Fri, 19 October

A letter from Corporal William J Powell

A LETTER – found inside an old chest in a Berri home and revealed publicly for the first time today – has sketched an Australian digger’s first-hand view of the battleground horrors at Gallipoli 100 years ago.

The letter from Corporal William J Powell to former champion Riverland and Port Adelaide footballer Harold Oliver during World War I is published below.

 

10/1/1916

Ghain Tufficha Malta

Dear Harold

I must first apologise for not writing to you before as I promised but really it is not because I have not often thought of you as on the contrary I have scores of times thought of you and made up my mind to drop you a line but something or other has always happened and compelled me to postpone it, however I hope you will take the will for the deed and forgive the omission of the latter.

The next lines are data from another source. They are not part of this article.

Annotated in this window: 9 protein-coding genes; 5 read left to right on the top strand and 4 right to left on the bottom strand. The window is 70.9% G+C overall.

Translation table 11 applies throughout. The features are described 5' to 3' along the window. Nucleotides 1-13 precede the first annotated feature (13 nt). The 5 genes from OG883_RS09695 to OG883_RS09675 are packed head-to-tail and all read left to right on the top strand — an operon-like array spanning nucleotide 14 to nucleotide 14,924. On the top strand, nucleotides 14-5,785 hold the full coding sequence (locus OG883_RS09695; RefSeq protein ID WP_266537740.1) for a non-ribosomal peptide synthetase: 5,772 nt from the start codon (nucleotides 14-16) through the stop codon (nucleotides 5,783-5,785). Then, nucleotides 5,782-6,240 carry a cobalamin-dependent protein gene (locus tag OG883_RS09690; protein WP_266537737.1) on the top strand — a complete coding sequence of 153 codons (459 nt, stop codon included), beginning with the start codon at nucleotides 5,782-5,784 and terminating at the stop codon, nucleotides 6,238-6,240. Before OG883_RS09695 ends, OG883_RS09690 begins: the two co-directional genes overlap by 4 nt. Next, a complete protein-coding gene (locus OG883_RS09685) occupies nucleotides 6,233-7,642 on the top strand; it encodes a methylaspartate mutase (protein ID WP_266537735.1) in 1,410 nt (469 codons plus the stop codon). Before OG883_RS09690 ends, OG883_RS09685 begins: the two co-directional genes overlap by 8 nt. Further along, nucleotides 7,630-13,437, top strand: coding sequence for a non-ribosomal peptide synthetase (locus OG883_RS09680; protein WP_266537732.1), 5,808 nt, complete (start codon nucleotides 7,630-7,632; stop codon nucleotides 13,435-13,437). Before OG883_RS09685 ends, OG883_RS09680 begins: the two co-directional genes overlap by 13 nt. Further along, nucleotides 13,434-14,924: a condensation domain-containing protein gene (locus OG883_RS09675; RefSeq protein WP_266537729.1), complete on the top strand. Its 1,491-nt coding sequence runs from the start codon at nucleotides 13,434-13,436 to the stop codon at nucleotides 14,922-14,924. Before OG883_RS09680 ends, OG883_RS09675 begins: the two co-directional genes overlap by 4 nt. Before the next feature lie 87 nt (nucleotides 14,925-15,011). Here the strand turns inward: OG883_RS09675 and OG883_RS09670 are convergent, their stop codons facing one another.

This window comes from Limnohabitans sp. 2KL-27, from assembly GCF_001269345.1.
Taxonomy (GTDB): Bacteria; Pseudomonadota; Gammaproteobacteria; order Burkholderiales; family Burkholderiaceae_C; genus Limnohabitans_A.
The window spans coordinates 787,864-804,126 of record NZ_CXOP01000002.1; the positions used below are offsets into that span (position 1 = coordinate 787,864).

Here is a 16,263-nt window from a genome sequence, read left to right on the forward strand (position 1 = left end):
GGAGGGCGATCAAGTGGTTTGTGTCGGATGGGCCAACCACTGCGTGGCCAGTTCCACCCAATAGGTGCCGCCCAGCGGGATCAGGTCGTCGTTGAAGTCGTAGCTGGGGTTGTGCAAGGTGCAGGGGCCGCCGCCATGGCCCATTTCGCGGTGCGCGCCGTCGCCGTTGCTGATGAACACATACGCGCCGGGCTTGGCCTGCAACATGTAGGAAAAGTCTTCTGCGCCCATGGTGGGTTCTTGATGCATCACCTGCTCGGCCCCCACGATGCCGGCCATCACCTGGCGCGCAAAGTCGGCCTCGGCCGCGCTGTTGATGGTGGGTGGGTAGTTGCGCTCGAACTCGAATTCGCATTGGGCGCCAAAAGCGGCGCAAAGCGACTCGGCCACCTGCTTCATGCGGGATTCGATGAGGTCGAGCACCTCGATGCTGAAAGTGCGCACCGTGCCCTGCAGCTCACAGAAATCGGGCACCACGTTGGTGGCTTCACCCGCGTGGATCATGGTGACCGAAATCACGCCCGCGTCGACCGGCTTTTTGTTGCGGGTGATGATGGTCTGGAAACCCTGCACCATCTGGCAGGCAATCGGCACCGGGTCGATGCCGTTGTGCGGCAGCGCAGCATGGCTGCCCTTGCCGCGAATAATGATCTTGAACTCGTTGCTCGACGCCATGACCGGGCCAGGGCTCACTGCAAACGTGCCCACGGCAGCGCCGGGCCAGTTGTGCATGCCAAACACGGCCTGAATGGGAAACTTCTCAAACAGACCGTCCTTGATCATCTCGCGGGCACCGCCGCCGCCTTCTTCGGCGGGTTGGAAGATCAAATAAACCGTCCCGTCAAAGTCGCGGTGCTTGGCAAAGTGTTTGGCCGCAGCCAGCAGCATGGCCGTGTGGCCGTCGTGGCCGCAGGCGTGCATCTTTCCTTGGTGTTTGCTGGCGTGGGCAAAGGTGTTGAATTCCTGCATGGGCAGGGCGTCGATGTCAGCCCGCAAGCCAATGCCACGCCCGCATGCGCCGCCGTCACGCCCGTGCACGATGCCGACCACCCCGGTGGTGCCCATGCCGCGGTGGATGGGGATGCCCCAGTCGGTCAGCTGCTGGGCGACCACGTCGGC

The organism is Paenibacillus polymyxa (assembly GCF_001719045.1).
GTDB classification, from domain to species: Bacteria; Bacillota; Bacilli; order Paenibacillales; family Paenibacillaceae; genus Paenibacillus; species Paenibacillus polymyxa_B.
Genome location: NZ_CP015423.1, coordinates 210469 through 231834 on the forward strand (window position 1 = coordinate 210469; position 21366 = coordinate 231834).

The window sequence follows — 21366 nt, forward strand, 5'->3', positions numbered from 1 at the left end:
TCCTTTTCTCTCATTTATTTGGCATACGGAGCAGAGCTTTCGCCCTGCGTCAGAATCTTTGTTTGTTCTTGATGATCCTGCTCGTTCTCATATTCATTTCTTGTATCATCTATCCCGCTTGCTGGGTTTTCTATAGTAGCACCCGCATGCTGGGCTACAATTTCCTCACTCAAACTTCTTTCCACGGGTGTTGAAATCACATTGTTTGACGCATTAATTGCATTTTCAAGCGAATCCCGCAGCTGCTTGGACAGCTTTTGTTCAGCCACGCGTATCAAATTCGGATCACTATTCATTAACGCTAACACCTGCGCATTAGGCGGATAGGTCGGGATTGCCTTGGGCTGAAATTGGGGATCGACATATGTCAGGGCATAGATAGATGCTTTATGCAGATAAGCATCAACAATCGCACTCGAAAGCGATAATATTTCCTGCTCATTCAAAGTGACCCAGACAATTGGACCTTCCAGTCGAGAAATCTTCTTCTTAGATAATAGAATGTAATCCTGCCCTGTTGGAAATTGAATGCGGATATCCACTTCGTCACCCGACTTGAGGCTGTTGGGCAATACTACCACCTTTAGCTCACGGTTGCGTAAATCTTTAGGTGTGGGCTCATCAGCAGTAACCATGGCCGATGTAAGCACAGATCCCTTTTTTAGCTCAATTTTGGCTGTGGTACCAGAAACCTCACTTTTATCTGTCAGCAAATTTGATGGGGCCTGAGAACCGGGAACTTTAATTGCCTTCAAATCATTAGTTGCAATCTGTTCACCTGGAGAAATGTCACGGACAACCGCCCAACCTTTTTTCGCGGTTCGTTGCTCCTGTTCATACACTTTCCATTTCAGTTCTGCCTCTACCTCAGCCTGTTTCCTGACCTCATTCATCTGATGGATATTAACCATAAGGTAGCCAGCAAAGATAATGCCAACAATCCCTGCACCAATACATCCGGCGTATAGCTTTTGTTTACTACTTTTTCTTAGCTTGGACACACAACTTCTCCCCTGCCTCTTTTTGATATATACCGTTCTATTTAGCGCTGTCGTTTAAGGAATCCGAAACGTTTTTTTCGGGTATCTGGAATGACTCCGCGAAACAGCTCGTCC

Well Harold, old boy, we had rather a rough start to the first week of the voyage and experienced very rough weather as far as Freemantle and the majority of us including myself were very, soon down and out with the Mal-de-mer. I think our Colonel (Dollman) was the greatest sufferer of any. He was quite prostrated and was confined to his cabin until just before we reached Freemantle. We called in there but no leave was granted except to about 20 of whom luckily was one and I can assure you we had a very pleasant time in the chief seaport of WA. It was a public holiday on the day we were ashore and as the weather was perfect needless to say there were thousands of people about and I will never forget the kindness that the good people of Freemantle extended to us. They simply couldn’t do enough for us and treated us royally everywhere we went they refused to accept payment for admission. I went to the football in the afternoon and was ushered into the Grand Stand and had the pleasure of seeing an exciting match between East Freemantle and Midland Junction, but although watching them play my heart was with my old love the good old Ports away back in dear old SA (It was a great blow to me to hear that you were beaten in the final play off, but never mind better luck next season when I hope to again have the great pleasure of urging you on).